Then there're my fave parts: the two knock-down drag-outs between the genre's two most visible icons. We're talking a weird mix of city-leveling super-hero bout, WWE hardcore match, and psychotic ballet with a few 'The Matrix'-style gravity-defying moves thrown in for kicks. Adding to the camp factor are some more of those overdone CGI 'enhancements'. Oh yeah, we can't forget a few limbs hacked off here 'n' there, which despite all the gallons of blood loss seem to grow back almost instantly. Finally, there's the ending scene where the victor emerges from the depths, clutching a memento of his hard-fought win, with a little hint that this particular battle may've been won, but the war is far from over. Or, to put it simply: you can bet the farm that a sequel is afoot...
And if the movie wasn't enough of a fix, there's plenty of special features to check out. Included are several behind-the-scenes/production featurettes, the most notable being the one that talks about the decade-long effort to get this movie made. Included in this doc are the various scripts and ideas that were thrown around before they finally settled on the finished product seen here. Also tossed in are the usual trailers & TV spots, a corny "boxing-weigh-in"-type press conference promoting the flick featuring the antics of ring announcer Michael "Let's Get Ready To Rumble!(tm)" Buffer, and a behind-the-scenes look at "The Camp Hack-N-Slash Experience" featuring hundreds of Freddy/Jason freakos doing weird crafts and other summer-camp-type things prior to watching the flick on a portable outdoor screen. I tell ya, many of those fanboy campers looked way scarier than the film's titular combatants! But they were still prettier than most UberTrekkies I've seen, so at least they've got SOMETHING goin' for 'em...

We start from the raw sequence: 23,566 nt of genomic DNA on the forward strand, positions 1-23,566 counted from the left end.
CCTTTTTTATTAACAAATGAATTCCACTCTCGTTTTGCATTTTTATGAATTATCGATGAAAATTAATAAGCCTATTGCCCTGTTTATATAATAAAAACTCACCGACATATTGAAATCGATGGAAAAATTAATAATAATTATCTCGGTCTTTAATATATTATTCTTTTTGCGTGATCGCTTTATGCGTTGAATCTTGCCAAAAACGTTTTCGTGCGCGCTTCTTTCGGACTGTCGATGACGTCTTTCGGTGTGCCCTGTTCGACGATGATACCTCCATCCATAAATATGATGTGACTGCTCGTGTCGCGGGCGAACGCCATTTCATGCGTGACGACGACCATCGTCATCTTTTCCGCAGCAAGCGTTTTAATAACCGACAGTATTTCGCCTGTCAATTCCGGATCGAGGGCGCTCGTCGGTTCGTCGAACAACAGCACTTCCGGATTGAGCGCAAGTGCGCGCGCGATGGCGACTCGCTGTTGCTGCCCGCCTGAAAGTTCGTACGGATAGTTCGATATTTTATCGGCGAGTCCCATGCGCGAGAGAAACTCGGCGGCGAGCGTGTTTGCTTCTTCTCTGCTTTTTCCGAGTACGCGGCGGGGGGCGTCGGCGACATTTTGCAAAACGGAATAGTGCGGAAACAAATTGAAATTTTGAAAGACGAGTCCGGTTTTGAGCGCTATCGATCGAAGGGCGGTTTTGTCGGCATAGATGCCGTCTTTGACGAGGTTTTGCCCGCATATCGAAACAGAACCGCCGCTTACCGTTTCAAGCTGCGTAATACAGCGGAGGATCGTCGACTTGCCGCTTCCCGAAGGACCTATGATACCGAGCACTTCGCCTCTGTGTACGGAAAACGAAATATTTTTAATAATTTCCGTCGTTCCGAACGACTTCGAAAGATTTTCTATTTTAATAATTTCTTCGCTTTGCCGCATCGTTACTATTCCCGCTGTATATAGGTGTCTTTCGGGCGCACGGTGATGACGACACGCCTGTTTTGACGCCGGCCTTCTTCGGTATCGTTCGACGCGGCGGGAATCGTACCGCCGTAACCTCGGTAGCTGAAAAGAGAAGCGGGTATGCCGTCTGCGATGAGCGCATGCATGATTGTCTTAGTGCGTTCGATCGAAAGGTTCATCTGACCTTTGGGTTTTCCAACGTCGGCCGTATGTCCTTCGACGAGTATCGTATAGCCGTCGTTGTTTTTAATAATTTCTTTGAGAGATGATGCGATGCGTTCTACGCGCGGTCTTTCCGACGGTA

On my second viewing I decided to tune in to the secondary commentary track featuring director Ronny Yu, Robert "Freddy" Englund, and Ken "Jason" Kirzinger. About three-fourths of the commentary comes from Englund as he goes into how much of a pop-culture icon Freddy Krueger has become, his pontifications on acting, and several anecdotes relating to the previous "Nightmare on Elm Street" movies. I found it kinda scary just how much he knows and remembers from all of those flicks; he sounded like a one of those walking-encyclopedia-of-horror-movies fanboys at times! Ronny Yu also gets a few thoughts in on the difficulty of producing and filming certain scenes. And, much like the character he plays here, Kirzinger hardly adds anything at all to the conversation. 'Course, the way Englund was hoggin' the mike throughout the track, you'd've been hard-pressed to get a word in edgewise, anyway...
'Late
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on June 20, 2004
Hate to admit it, but I really loved "Freddy vs. Jason" -- after about a billion years of waiting for the long-talked-about crossover films that blends the "Nightmare on Elm Street" and "Friday the 13th" series together, when the film finally arrived it had gone through so much press you just knew it HAD to be bad.
WRONG! Instead, "Freddy vs. Jason" is exactly what many of us thought it would be -- one hell of a kick-ass thriller that exists mainly to have Freddy Krueger and Jason Voorhees beat the crap out of each other 'til the end.
The plot (such as it is) revolves around Freddy Krueger's attempt to come back from hell -- seems like he can't because most of the remaining Elm Street kids have all been put into a sanitarium and doped up with Hypnocil so much, they can't dream anymore. Searching the "bowels of hell" for someone to do his dirty work for him - and to bring fear back to Elm Street in a whole new breed of brats, so he can return to full power - Freddy comes across Jason, whose got emotional baggage of his own. Posing as Mama Voorhees (the movie's only real letdown - what the hell was wrong with letting Betsy Palmer reprise her role as Pamela Voorhees?), Freddy cons Jason back into life, and sends his ass to Elm Street to kill.